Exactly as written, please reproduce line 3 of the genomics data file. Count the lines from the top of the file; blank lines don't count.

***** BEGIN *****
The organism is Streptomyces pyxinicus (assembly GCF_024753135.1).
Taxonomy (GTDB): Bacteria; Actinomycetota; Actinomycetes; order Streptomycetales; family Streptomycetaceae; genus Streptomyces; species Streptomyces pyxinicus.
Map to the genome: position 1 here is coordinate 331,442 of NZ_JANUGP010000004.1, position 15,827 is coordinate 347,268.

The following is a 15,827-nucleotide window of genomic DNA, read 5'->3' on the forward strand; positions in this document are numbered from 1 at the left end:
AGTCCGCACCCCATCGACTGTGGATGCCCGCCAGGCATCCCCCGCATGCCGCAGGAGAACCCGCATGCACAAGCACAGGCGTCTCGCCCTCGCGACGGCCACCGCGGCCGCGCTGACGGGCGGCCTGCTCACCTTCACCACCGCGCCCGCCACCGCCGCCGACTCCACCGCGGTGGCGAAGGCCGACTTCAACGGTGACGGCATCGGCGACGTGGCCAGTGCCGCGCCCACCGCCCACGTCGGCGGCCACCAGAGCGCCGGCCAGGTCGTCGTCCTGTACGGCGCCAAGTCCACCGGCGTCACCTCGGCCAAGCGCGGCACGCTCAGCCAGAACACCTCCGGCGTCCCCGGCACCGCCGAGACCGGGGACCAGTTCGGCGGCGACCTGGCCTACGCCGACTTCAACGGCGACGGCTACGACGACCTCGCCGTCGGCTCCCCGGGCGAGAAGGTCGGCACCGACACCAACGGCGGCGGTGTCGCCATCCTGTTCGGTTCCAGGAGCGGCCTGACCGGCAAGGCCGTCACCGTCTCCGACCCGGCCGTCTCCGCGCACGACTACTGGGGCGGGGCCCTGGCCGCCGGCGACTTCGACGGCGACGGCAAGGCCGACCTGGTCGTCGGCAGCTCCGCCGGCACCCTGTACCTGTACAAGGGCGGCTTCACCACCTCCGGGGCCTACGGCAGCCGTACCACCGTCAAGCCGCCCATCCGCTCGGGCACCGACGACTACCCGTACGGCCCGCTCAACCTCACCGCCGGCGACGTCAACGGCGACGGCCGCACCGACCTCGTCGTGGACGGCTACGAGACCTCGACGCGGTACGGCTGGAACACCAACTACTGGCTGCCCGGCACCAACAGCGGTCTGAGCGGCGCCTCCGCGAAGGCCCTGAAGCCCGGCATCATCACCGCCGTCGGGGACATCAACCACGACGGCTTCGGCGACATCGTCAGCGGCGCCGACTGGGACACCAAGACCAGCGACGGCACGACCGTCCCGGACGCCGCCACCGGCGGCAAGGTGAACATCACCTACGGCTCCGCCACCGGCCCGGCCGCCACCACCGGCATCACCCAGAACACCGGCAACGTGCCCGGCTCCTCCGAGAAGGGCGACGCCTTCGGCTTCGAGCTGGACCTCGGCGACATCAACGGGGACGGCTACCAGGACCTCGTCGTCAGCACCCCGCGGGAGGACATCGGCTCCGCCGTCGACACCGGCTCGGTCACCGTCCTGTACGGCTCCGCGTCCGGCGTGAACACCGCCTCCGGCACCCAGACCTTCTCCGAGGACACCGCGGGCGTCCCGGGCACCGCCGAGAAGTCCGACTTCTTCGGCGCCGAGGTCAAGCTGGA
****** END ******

Map to the genome: position 1 here is coordinate 331,442 of NZ_JANUGP010000004.1, position 15,827 is coordinate 347,268.